Goldsmith further added that he had originally asked Page, Plant and Jones to consider reuniting to play a 30-minute set as part of a gala concert. "I wrote to everybody and in particular to Robert and Jimmy and John Paul, and said: 'Look this is an opportunity for you to come together and really pay homage to your mentor and mine, and would you do it?' Much to my amazement they came back and said yes," he said.
After several weeks of discussions the band finally assembled in a rehearsal studio on the outskirts of London in June '07 to see if they could still play together. After a week of rehearsals, Zeppelin announced to Goldsmith that they would be willing and able to perform a full two-hour set. "Jason Bonham became part of the catalyst, and they did a week's rehearsal," said Goldsmith . "We had a meeting and Robert turned around and said we're not going to do 30 minutes, we're doing to do a whole set." Goldsmith added “They’re going to play all the great songs that everybody wants to hear. They are the last great rock gods that remain to be seen.”
Also performing at the event were Paul Rodgers, former Rolling Stone bassist Bill Wyman’s Rhythm Stars, rock band Foreigner and Paolo Nutini, Ertegun's last UK signing before his death.
Profits from the concert benefit the Ahmet Ertegun Education Fund, which provides scholarships to universities in the United States, United Kingdom and Turkey, Ertegun's country of birth. Among the projects the fund is backing is a music scholarship at south London's Ravensbourne College, which is to move to a building adjacent to the O2 arena in Greenwich. Ahmet's wife Mica said: "He would be very proud that Led Zeppelin have chosen to reunite and headline a benefit concert in his name featuring so many of his friends. I would like to thank all of the artists for their generous contribution to help make Ahmet's vision a reality." Goldsmith said Ertegun "became a friend and was my mentor. Our industry deeply misses such a giant of music. It is a fitting tribute that these great artists have all come together to perform in his memory."
More than 1 million fans, seeking an opportunity to purchase tickets to the show, submitted a registration ballot on the Ahmettribute.com website which at one point was receiving over 5 million hits per hour. In total the website was said to have recorded hundreds of millions of hits between September 12th thru September 19th 2007. Concert promoter Harvey Goldsmith said at the time: "In the first day alone, we received an unprecedented number of hits that literally knocked the website out. Over the last seven days we have recorded over 1,000 million hits. This response is amazing and from it we have had over one million registrations. We would like to thank all the fans for their support."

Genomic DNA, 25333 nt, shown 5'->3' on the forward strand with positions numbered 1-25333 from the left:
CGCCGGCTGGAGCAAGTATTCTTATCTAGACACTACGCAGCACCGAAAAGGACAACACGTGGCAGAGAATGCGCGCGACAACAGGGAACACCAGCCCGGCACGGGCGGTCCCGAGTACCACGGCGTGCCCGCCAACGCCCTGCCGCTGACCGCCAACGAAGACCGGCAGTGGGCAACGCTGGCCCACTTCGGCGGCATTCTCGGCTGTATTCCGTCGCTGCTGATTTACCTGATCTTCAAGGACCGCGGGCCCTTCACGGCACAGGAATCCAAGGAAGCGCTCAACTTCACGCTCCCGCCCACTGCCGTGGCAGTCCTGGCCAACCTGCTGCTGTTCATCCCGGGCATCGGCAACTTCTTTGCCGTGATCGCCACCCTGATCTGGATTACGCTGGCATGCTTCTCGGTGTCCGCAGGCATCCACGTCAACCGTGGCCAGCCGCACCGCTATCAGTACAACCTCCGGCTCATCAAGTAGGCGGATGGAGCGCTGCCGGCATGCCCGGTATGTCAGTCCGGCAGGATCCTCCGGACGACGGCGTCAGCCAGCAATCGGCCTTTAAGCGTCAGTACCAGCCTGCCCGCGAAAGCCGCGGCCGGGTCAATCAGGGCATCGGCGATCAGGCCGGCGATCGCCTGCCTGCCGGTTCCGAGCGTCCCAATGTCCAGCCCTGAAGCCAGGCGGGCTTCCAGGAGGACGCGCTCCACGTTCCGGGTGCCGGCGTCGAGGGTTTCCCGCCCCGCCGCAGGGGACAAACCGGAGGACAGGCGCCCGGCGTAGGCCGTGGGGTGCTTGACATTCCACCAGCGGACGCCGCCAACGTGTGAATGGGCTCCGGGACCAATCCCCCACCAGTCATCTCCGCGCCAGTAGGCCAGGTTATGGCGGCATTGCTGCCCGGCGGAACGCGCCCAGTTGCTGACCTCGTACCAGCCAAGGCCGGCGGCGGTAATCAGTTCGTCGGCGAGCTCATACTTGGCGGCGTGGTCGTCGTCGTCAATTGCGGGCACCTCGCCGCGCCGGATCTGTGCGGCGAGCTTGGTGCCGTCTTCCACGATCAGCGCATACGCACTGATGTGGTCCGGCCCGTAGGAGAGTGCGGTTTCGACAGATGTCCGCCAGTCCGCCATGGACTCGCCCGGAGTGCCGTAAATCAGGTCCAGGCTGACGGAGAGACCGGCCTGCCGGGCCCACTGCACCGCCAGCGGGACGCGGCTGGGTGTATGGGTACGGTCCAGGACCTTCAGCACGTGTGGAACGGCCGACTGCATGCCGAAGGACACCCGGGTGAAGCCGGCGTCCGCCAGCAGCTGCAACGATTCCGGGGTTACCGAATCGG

Proceed's from Led Zeppelin's concert, at the O2 on December 10th 2007 in London, are helping to raise funds for The Ahmet Ertegun Education Fund formed by Atlantic Records founder Ahmet Ertegun.
Born in Istanbul, Turkey, in 1923, Ertegun was the son of America’s Turkish Ambassador. At 9 years old he was attending gigs in Washington DC featuring jazz greats including Duke Ellington and Cab Calloway. Inspired by what he saw, Ertegun and his brother Nesuhi began to stage their own concerts hosting artists such as Lester Young. In 1947, he formed Atlantic Records with friend Herb Abramson in New York, an independent record label for gospel, jazz and R&B music.
During the 50’s and 60’s Atlantic grew, signing the likes of Ray Charles, Solomon Burke, Aretha Franklin and The Drifters, patenting the blueprint of soul music. After successfully and uniquely combining blues and soul music from around the world, Atlantic became the definitive rhythm and blues label, paying performers fairly and producing high quality records. Ertegun, as always, was hands on in business and in the studio.
Ahmet Ertegun's association with Led Zeppelin in particular goes back to their earliest days. In 1968, after hearing the band's demo, he knew the songs would become massive hits the first time he heard them. He made the magical move into rock by signing Led Zeppelin and helped guide them through a phenomenal career. In addition, he signed the monsters of 1970s British rock - from the Rolling Stones, through Cream and Genesis.
Ertegun was also the founder and chairman of The Rock and Roll Hall of Fame, to which he was elected in 1987 for his pioneering contributions to popular music.
His most recent signing was UK artist Paolo Nutini whose 2006 debut album ‘These Streets’ reached number 3 on the UK Album Charts.
When he passed away on December 14th 2006, Robert Plant was among the first to pay tribute to him.
Plant said: "Ahmet (was) gifted beyond all belief- the way he moved from his origins, pushing against the grain into the bohemia of Stick McGhee and Joe Turner."
"I must have met him on Led Zeppelin's first US tour...Ahmet was always backstage with an entourage of folk, this melange of people from all walks of life. He'd have Henry Kissinger or a princess from some deposed royal family from Eastern Europe."
"He told me years ago, 'I gotta buy the company back.' And I said, 'You do. You gotta get it back quick.' But had he got it back, who knows? You can't keep abreast of the way things have gone. You have to be part of the next generation. He had already managed to do that through three generations, which is phenomenal."